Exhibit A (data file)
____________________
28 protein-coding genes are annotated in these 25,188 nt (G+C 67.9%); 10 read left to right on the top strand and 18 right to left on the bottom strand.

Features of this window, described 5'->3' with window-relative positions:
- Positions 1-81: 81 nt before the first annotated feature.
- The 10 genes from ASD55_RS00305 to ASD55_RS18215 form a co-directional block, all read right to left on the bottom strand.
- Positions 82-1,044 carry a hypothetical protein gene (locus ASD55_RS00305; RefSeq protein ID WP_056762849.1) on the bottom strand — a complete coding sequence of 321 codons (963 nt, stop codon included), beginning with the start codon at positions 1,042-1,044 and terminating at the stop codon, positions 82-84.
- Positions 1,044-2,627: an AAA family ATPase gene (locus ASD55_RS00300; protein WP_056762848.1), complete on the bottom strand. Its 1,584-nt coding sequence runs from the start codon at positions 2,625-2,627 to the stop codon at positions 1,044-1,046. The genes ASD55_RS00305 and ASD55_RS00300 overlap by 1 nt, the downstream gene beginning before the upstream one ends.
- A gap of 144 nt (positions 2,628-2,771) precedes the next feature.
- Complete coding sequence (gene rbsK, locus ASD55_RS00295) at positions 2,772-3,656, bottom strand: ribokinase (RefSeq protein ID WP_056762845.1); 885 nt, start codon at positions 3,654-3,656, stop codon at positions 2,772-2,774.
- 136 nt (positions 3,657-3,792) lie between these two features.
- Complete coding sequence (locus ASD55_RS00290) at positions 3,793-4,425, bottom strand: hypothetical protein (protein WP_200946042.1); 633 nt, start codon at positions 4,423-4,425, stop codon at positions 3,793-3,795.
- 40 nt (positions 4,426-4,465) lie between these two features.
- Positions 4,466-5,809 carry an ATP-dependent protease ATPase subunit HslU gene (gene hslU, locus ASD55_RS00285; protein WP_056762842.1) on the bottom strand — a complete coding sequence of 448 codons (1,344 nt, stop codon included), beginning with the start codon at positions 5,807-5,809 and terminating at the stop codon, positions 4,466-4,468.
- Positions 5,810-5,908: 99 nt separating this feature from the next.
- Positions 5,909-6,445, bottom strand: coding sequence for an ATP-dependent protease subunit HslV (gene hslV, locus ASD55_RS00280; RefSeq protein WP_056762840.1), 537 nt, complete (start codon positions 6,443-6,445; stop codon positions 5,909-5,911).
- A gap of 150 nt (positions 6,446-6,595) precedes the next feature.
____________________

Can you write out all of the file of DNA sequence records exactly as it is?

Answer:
28 protein-coding genes are annotated in these 25,188 nt (G+C 67.9%); 10 read left to right on the top strand and 18 right to left on the bottom strand.

Features of this window, described 5'->3' with window-relative positions:
- Positions 1-81: 81 nt before the first annotated feature.
- The 10 genes from ASD55_RS00305 to ASD55_RS18215 form a co-directional block, all read right to left on the bottom strand.
- Positions 82-1,044 carry a hypothetical protein gene (locus ASD55_RS00305; RefSeq protein ID WP_056762849.1) on the bottom strand — a complete coding sequence of 321 codons (963 nt, stop codon included), beginning with the start codon at positions 1,042-1,044 and terminating at the stop codon, positions 82-84.
- Positions 1,044-2,627: an AAA family ATPase gene (locus ASD55_RS00300; protein WP_056762848.1), complete on the bottom strand. Its 1,584-nt coding sequence runs from the start codon at positions 2,625-2,627 to the stop codon at positions 1,044-1,046. The genes ASD55_RS00305 and ASD55_RS00300 overlap by 1 nt, the downstream gene beginning before the upstream one ends.
- A gap of 144 nt (positions 2,628-2,771) precedes the next feature.
- Complete coding sequence (gene rbsK, locus ASD55_RS00295) at positions 2,772-3,656, bottom strand: ribokinase (RefSeq protein ID WP_056762845.1); 885 nt, start codon at positions 3,654-3,656, stop codon at positions 2,772-2,774.
- 136 nt (positions 3,657-3,792) lie between these two features.
- Complete coding sequence (locus ASD55_RS00290) at positions 3,793-4,425, bottom strand: hypothetical protein (protein WP_200946042.1); 633 nt, start codon at positions 4,423-4,425, stop codon at positions 3,793-3,795.
- 40 nt (positions 4,426-4,465) lie between these two features.
- Positions 4,466-5,809 carry an ATP-dependent protease ATPase subunit HslU gene (gene hslU, locus ASD55_RS00285; protein WP_056762842.1) on the bottom strand — a complete coding sequence of 448 codons (1,344 nt, stop codon included), beginning with the start codon at positions 5,807-5,809 and terminating at the stop codon, positions 4,466-4,468.
- Positions 5,810-5,908: 99 nt separating this feature from the next.
- Positions 5,909-6,445, bottom strand: coding sequence for an ATP-dependent protease subunit HslV (gene hslV, locus ASD55_RS00280; RefSeq protein WP_056762840.1), 537 nt, complete (start codon positions 6,443-6,445; stop codon positions 5,909-5,911).
- A gap of 150 nt (positions 6,446-6,595) precedes the next feature.